An Earthbag Round House For Less Than $5,000

Earthbag-House

Looking for a very stable design which does not only come cheap from the start but also makes you save money in the long run. Due to its shape and materials used, the earthbag house has less area than your normal home, so it’s cheaper to keep it supplied with energy. Don’t be scared if you never built circular structures before, because the example shown here used a technique called the compass arm which you can easily learn. Recycled or salvaged materials were used wherever it was possible, like in the door or on the floor. The tutorial has photos showcasing almost each step of the building process so if you decide to replicate the project, use it to help and guide you along the way. At the end you will have the comfort of 450 ft² with less than $5,000 spent overall.

Earthbag-House-2 Starting on the rubble trench foundation. Railroad ballast was used for the rubble.

Earthbag-House-12

Earthbag-House-14 Covering over our sediment fabric with pea gravel.

Earthbag-House-15 Two rows of stem wall – 80 lb sack concrete. 2 strands of barbed wire go between every row. The thing in the middle is our building compass, made from chain link parts, used to keep the walls round and level.

Earthbag-House-16 Firewood used to hold the barbed wire in place. The row of gravel bags going in.  When tamped, they are about 2 inches thick.

Earthbag-House-18 Door frame up.  The bottom layer of bags are double bags filled with gravel to keep water from wicking up into the walls.

Earthbag-House-19 A strip anchor to hold the door in place. Filling a bag with a mix of clay soil from on-site and “screenings” from a gravel quarry.

Earthbag-House-3

Earthbag-House-20 Mary Jane and Morgan on right

Earthbag-House-4 The little window near the camera will also be a cold storage in the winter. Note our first lintel over window in back.  This keeps the wall stable over an “open” area such as a door or window.


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71 Responses to “An Earthbag Round House For Less Than $5,000”

  1. John O Brien says:

    can i ask what stops the cement bags from falling apart and compromising the structural integrity of the walls please

    • Linda says:

      I had the same thought/question John.

      • Clarke says:

        The bags of cement will absorb moisture from the atmosphere and harden to concrete. Therefore, the structure is sound and strong.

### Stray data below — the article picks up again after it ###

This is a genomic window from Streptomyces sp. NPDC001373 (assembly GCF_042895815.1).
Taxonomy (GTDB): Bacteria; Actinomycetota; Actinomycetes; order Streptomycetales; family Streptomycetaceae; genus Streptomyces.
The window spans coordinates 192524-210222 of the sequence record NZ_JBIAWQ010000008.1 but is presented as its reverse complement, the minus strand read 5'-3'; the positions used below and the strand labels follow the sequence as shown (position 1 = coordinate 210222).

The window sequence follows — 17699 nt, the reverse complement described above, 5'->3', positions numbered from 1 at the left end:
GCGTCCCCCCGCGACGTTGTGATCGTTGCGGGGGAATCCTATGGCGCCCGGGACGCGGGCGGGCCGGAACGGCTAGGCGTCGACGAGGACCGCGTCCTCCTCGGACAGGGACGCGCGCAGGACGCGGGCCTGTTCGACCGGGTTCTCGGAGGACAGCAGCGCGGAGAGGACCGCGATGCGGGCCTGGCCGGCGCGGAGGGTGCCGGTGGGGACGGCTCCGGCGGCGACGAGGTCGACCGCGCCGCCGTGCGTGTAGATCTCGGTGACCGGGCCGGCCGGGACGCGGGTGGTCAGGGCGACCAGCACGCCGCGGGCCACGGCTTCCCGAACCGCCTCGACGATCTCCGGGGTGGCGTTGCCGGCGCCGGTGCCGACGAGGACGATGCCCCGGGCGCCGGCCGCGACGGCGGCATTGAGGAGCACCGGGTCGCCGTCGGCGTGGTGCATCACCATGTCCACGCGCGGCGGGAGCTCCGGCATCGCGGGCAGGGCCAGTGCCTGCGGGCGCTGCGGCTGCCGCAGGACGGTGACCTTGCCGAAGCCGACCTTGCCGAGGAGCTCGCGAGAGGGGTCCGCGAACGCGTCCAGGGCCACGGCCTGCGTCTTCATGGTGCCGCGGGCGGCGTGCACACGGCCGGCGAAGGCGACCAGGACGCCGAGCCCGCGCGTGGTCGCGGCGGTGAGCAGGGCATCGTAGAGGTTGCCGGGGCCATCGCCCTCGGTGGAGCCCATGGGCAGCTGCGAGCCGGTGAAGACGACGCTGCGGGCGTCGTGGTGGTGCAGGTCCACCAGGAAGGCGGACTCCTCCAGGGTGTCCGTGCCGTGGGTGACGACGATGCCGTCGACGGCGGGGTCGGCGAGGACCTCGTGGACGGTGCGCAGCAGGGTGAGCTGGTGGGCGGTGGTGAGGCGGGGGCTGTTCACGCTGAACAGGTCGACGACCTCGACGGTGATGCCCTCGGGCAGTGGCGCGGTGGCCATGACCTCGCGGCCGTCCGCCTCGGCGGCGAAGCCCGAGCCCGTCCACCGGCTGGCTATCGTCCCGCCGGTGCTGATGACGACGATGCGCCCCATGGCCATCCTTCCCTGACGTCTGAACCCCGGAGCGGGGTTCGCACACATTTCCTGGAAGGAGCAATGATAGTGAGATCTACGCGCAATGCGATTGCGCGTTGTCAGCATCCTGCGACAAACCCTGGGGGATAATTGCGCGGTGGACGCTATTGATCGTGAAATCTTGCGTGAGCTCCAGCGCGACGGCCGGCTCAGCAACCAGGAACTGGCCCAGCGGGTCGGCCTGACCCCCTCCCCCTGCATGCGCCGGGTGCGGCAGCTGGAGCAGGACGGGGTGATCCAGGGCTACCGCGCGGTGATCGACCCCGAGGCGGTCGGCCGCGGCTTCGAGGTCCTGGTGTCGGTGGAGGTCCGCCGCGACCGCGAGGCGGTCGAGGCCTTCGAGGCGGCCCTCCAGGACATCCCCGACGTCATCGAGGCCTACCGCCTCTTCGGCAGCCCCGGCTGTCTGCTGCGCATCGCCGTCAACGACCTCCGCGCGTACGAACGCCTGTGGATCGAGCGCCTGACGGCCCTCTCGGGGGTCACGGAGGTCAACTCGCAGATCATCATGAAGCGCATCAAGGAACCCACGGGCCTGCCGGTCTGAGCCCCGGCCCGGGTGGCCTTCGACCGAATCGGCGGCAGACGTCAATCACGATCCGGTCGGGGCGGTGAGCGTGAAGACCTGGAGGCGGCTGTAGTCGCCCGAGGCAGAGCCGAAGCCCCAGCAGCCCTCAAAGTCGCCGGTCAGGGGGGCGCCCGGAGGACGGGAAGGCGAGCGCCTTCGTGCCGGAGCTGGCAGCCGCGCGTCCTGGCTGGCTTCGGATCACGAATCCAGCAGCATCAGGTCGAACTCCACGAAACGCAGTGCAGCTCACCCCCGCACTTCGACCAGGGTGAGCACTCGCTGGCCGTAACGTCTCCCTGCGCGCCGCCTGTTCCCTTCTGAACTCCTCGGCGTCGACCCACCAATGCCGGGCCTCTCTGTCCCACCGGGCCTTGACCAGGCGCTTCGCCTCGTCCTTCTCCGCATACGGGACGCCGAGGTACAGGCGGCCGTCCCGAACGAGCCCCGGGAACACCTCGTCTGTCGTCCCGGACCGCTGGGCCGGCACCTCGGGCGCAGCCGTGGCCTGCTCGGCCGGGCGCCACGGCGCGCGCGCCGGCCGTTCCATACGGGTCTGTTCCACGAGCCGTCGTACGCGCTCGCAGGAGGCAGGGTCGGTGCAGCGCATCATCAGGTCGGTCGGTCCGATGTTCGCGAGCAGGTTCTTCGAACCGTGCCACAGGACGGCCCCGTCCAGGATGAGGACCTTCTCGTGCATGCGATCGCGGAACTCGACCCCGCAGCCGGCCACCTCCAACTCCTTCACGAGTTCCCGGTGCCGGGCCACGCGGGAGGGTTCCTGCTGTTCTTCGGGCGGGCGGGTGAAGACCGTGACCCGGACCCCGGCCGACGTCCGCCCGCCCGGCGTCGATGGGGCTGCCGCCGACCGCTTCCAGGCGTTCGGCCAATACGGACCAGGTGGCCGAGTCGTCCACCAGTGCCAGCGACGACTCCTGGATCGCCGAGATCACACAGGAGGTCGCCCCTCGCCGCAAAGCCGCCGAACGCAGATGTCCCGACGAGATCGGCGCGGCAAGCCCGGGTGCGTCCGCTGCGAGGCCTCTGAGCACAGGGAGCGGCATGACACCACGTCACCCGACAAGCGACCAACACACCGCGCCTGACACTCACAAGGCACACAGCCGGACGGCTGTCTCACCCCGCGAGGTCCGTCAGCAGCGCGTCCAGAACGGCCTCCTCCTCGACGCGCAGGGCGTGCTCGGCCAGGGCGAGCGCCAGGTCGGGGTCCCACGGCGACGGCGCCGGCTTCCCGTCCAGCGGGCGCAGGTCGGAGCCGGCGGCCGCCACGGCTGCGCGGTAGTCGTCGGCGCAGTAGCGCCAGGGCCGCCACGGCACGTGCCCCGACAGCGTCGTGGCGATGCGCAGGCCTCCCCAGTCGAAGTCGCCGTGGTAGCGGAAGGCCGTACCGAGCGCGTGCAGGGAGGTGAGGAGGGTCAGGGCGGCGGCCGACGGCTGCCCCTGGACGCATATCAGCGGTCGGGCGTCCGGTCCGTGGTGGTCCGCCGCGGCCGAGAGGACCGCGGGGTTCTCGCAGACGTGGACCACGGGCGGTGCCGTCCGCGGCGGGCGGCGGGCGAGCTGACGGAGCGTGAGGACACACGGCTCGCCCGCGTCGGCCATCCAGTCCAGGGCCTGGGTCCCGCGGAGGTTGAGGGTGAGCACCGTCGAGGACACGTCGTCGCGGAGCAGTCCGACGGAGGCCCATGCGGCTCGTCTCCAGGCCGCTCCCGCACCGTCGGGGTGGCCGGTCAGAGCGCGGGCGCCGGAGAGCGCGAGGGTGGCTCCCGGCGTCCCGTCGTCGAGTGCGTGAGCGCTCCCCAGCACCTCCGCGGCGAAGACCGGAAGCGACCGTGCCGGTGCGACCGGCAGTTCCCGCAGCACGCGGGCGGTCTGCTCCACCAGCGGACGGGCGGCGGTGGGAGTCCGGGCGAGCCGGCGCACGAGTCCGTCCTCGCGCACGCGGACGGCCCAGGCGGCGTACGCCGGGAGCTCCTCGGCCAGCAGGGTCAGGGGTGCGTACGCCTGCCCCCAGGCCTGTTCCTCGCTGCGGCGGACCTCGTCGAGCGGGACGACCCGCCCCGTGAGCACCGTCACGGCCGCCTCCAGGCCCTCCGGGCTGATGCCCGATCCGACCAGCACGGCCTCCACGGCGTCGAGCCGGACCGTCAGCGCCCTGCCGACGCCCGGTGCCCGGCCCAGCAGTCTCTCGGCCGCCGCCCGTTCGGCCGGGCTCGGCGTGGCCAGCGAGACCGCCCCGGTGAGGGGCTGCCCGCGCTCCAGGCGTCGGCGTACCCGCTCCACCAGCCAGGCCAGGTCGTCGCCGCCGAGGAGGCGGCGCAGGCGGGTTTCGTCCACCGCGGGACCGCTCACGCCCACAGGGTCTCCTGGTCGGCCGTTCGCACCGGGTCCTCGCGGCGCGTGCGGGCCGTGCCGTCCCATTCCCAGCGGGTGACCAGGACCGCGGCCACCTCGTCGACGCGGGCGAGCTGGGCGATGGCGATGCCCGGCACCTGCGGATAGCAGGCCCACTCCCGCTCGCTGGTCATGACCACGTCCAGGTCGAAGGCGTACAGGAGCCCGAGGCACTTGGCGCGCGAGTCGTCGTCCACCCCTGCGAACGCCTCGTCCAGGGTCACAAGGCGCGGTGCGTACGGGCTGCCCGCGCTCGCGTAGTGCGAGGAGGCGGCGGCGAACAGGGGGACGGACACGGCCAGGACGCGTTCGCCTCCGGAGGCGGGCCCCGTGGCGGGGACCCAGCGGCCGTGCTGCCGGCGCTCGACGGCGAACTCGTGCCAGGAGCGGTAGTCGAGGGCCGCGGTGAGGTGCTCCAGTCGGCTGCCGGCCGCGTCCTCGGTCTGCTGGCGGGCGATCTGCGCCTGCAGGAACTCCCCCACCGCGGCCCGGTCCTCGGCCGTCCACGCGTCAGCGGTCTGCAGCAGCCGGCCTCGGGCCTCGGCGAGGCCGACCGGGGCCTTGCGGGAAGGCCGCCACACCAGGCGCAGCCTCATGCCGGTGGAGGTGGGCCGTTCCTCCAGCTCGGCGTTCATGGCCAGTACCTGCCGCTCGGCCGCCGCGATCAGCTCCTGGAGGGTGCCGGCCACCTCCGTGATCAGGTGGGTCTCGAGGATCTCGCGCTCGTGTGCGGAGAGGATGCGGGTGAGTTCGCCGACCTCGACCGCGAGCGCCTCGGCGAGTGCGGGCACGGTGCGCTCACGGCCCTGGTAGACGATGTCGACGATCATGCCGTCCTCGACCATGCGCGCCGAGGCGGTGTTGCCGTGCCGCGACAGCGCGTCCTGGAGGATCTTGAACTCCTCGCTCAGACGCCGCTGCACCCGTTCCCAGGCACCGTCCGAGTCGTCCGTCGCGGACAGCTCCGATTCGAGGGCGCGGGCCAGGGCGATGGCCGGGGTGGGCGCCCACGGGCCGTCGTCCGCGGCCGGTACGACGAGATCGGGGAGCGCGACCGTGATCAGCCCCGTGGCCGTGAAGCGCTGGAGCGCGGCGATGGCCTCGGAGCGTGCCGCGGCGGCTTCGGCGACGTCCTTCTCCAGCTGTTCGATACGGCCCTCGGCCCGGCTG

• Ginnee says:

          Most folks put a plaster or cobb finish on their homes, inside and out. You want a big roof of any shape to protect your walls. No need to use sacks of cement but you can add cement to your mud, clay, dirt mixtore. It is called Super Adobe. There are many videos and books on this subject.

      • Steve says:

        bags look like they were never opened so they will wick up the moisture and turn to concrete over time, wont matter of the paper peels off at that point.

    • Linda says:

      Unless of course they are thinking over time moisture will seep in and seal the deal so to speak. Has happened in many a garage…. hahaha.

    • joanna says:

      There’s a barbwire sandwhich between the cement to keep it in place.

    • pete says:

      If it’s like the bags of cement I had stored in my garage, they hardened after a year of humidity.

    • Ioldanach says:

      Nothing, as far as I can tell.

      This is a disaster waiting to happen.

      Building codes exist for a reason.

      • windeva says:

        The sand bag buildings in Nepal were the ones to survive that recent earthquakes. So much for assumptions.

        • Al Malave says:

          Yeah, but he has a point…there is too much left to randomness 1. counting on the air moisture to harden the bags…and 2. the bags are not integral or attached to one another… there is a distant 3rd… that is a lot of cement …enough to build 2 houses with some other structural framework which can be as nature-friendly as this…sturdier…

      • Kat LaCoss says:

        My feelings exactly! The quick Crete will solidify and stay firm for awhile but will then start cracking and break down. There are no support beams in the wall to keep the wall stationery. Just looking at all the green vegetation, and then later snow they should never have put a flat roof! They need a round or sloping roof to shed water and snow. My questions are, was it plumbed? Was there any electrical wiring and if so how did they handle it. If heating with wood stove, where’s the chimney. The concepts are good but definitely not a building within the codes.

      • Kathleen says:

        Earthbag construction is rated to meet California earthquake codes. I think I would rather have a poured footing under the walls than those bags, but they should serve the purpose for the next several hundred years.

      • Yahweh says:

        I’m a journeyman carpenter, and though I do not personally use that method, I know many sub trades that do (including fence installers). It works especially when put under grade, you can even throw a garden hose to it for quick curing.

        As far as building code go, they have gone far out of control, driven by commercial interests. For example: fenestration requires for windows and doors are now require to solve a problem that doesn’t exist, yet now all windows and doors have to be made by a certified shop, or be stamped by one. More money getting shuffled around, and the homeowners pay for it.

      • phil says: